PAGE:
By the Sweat of My Brow: The Blessing of Work.

I grew up on a small farm. It wasn’t much, but it was everything, too. If anything, it was a lot of work. I raised rabbits, pigeons and ducks. We had cows and chickens, too. At one point we raised pigs, three of them. They started out little but weren’t very little for long. I think the pigs were my favorite animals. I know one of my brothers loved our two ponies, Popeye and Tilley. The farm was enjoyable most of the time, but there were some very hot, hazy summer days when I hated the work and the sweat. The grass had to be mowed, animals needed to be fed, and stalls needed to be cleaned out again, and again and again. I didn't realize it then, but we were greatly blessed.

One July 4th weekend we had friends visit from out of town. My Mom had gone through a lot of preparation for a huge food spread – we’re Italian, how can’t you? Our in-ground pool and the weather were absolutely picture perfect. It was everything a July 4th party host could dream of. As friends were scattered about the property enjoying cool drinks and conversations, it was a delightful day with the promise of many joyful memories.

My Mom was the first to hear it. She tilted her head and I saw an expression come across her face that was both horror and uncertainty. She craned her neck further. “Dxxx it!”, she exclaimed as she ran inside the house, the aluminum screen door slamming behind her. I was completely clueless and I tried to hear what had upset her so much. And then, much like with the Grinch on Christmas day, the sound was low and then started to grow. Putt, putt… putt, putt, putt…

So he paused. And the Grinch put his hand to his ear.
And he did hear a sound rising over the snow.
It started in low. Then it started to grow.
— How the Grinch Stole Christmas by Dr. Suess

Work is something that we were ordained to do from the beginning of our creation. It’s actually a wonderful, beautiful story and that’s why I want to reflect on it now. Work was always intended to be a blessing as we became participants with the LORD. I like how one Bible translates the Hebrew word, abad. They use the word, “cultivate” but it can also mean to “work”. It also has some darker translations!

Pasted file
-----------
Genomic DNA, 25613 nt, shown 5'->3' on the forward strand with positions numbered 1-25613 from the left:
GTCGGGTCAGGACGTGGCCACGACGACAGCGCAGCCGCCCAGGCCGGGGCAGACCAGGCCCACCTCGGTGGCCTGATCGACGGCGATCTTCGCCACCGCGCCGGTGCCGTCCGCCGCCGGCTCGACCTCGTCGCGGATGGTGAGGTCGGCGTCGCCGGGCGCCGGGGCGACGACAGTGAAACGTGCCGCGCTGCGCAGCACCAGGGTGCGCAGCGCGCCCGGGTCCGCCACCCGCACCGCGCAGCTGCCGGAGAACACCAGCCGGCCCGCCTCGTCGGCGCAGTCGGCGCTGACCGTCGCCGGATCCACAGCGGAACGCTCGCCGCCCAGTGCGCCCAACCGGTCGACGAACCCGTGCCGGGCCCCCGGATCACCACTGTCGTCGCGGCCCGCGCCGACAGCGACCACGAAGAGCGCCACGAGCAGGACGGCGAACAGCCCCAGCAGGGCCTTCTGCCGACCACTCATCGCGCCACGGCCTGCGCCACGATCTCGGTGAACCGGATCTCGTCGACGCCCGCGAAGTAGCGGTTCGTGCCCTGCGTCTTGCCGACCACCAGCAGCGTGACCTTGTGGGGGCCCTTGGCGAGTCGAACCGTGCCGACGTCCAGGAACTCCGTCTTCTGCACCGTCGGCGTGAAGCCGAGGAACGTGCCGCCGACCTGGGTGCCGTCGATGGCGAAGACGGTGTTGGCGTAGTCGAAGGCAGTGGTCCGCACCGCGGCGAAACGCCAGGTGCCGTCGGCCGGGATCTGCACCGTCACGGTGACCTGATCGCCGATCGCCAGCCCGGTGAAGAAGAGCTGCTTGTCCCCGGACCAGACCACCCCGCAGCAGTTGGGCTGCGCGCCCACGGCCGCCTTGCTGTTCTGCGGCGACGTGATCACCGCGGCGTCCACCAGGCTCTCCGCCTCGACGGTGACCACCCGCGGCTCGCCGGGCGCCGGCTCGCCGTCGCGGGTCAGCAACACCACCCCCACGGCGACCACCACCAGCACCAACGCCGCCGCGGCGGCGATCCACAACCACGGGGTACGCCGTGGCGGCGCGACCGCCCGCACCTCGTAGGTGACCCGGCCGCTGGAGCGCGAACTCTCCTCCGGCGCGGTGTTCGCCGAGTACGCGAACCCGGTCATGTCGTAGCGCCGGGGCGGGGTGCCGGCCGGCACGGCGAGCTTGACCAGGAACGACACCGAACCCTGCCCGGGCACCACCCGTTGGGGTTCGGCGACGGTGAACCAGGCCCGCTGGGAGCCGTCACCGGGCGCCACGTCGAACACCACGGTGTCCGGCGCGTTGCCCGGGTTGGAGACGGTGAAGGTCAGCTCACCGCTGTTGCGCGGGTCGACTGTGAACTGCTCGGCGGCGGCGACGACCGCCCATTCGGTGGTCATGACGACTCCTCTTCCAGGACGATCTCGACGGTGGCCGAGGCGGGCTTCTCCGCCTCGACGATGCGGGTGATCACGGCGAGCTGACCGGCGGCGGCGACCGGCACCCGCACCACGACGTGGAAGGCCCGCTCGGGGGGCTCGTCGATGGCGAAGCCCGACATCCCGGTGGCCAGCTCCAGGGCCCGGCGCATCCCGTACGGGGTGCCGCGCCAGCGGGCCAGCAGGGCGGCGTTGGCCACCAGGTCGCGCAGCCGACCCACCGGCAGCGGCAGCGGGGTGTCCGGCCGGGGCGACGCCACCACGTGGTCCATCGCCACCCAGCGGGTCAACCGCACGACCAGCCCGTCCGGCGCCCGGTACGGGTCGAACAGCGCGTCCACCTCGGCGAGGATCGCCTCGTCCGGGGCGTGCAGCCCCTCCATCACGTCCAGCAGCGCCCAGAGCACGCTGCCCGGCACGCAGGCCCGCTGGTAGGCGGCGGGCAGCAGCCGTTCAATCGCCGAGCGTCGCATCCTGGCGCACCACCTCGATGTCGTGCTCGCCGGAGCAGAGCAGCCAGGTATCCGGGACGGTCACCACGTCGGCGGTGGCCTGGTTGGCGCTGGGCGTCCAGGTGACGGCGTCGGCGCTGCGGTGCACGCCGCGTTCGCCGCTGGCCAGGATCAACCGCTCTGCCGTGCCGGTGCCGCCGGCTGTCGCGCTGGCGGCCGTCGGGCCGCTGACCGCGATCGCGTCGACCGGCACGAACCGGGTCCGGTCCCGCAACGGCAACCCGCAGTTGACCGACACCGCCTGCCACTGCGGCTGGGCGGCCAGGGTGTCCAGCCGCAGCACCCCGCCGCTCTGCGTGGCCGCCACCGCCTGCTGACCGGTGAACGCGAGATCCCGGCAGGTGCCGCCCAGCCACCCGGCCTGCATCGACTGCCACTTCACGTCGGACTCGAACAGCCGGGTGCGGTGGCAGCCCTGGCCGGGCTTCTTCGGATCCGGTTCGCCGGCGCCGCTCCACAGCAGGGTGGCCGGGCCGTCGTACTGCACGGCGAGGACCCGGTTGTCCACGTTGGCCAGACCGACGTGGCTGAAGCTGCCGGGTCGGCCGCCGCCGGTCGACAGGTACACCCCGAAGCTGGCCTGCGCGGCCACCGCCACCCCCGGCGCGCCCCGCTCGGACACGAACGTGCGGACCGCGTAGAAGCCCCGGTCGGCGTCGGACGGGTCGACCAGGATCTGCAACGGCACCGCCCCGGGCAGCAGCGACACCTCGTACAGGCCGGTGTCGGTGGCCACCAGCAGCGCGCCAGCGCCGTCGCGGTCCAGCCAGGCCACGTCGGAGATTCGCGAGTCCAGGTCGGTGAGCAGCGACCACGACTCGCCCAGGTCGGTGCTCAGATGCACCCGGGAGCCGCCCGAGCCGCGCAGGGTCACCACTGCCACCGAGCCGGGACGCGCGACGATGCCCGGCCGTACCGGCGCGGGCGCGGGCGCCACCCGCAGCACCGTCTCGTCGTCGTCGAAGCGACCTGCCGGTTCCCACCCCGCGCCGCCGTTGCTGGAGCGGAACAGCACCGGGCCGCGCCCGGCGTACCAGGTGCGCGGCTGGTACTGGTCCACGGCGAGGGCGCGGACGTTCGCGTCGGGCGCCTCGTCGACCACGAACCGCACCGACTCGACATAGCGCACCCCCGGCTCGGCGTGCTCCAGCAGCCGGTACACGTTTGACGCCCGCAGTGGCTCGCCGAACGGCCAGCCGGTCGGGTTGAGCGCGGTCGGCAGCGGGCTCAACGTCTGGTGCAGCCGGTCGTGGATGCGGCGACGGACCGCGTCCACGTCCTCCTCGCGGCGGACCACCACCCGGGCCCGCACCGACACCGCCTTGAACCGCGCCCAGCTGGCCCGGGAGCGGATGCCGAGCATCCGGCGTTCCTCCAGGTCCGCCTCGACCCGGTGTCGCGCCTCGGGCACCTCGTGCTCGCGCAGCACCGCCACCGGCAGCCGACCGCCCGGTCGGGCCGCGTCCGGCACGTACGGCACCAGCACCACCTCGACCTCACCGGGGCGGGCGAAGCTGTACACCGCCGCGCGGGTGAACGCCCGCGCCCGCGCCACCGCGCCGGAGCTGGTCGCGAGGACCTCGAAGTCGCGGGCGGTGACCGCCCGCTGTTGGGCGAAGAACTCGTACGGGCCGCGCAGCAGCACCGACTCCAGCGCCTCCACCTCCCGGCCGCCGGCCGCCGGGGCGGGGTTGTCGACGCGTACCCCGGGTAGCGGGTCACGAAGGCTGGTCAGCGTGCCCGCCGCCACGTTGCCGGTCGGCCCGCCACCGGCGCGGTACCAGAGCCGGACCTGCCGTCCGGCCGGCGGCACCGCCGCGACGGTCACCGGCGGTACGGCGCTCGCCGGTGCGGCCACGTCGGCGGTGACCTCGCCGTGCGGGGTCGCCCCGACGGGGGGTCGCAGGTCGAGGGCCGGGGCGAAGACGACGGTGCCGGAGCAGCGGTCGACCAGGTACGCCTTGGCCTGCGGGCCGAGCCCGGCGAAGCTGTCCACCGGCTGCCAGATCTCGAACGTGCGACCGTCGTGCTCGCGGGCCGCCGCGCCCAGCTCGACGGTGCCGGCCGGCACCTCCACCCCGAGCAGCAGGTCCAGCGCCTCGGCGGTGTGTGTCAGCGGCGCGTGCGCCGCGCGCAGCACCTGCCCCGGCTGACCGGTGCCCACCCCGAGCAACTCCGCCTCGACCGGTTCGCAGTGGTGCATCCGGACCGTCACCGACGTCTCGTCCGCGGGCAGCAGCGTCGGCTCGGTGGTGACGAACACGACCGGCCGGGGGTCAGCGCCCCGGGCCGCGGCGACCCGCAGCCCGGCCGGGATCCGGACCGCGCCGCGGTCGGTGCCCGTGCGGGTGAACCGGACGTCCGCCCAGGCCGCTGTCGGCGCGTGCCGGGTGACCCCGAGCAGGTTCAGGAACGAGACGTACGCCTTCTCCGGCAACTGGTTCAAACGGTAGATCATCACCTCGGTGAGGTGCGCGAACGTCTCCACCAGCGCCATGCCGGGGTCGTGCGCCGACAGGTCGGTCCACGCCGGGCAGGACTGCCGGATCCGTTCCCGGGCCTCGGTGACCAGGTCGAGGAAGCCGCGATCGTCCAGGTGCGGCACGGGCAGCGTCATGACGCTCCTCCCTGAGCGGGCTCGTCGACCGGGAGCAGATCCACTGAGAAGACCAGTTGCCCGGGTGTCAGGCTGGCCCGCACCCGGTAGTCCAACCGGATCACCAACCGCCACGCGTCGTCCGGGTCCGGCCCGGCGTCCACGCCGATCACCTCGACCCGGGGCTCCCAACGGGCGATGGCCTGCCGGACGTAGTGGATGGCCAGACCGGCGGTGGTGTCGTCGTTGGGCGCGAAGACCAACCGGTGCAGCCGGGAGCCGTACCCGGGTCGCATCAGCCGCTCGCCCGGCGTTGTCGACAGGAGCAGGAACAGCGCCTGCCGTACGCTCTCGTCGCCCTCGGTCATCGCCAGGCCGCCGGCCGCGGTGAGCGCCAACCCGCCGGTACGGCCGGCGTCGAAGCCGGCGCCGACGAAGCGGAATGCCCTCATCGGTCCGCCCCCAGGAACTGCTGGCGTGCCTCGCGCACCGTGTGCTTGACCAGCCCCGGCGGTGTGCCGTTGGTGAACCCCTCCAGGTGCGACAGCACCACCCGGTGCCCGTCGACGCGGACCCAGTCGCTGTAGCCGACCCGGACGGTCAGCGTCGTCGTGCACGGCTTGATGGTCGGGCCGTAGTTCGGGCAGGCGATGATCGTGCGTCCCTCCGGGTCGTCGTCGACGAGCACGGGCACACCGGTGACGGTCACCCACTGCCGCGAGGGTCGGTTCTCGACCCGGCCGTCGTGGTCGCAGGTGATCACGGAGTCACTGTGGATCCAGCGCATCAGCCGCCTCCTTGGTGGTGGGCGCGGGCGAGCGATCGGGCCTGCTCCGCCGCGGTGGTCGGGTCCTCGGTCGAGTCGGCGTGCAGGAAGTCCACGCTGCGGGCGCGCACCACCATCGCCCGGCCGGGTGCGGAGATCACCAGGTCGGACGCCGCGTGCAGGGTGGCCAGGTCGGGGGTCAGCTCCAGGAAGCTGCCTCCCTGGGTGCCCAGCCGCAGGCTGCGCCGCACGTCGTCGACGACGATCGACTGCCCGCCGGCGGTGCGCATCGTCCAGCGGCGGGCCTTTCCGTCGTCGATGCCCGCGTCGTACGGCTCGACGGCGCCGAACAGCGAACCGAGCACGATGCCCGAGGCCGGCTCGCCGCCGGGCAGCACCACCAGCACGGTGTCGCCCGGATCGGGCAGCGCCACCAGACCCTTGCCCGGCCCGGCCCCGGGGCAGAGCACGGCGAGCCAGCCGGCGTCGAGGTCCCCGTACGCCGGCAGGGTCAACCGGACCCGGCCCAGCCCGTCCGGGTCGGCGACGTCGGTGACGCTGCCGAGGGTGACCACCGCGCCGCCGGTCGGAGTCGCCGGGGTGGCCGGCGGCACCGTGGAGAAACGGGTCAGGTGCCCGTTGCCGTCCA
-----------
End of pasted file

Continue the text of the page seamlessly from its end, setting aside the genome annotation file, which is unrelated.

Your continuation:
The LORD God planted a garden toward the east, in Eden; and there He placed the man whom He had formed…Then the LORD God took the man and put him into the garden of Eden to cultivate it and keep it.
— Genesis 2:8, 15 (NAS)

We were created and blessed to be major participants in God’s creation work! He intentionally placed mankind in the middle of paradise for the purpose of enjoying it. This included harvesting its fruit and vegetables for food and serving as caregivers. But then a faint voice arose in the ear of mankind. It started in low. Then it started to grow. It was the voice of doubt and distrust and when it grew loud enough to eclipse the light and love of the Voice of the LORD, darkness overshadowed the heart and soul of mankind and work turned from being a complete joy to being sweat and toil. It turned into labor and we became enslaved (another, darker translation of abad!).

However, because of God’s grace (see my blogs on grace), even in the midst of difficulty, sweat and drudgery, work can still a blessing! Please hear this clearly, work is good and it was, originally, a joy and a blessing and it can still be today. But we have to focus on the right aspect of what it is for. We've drifted greatly from it's original design and it's present-day potential.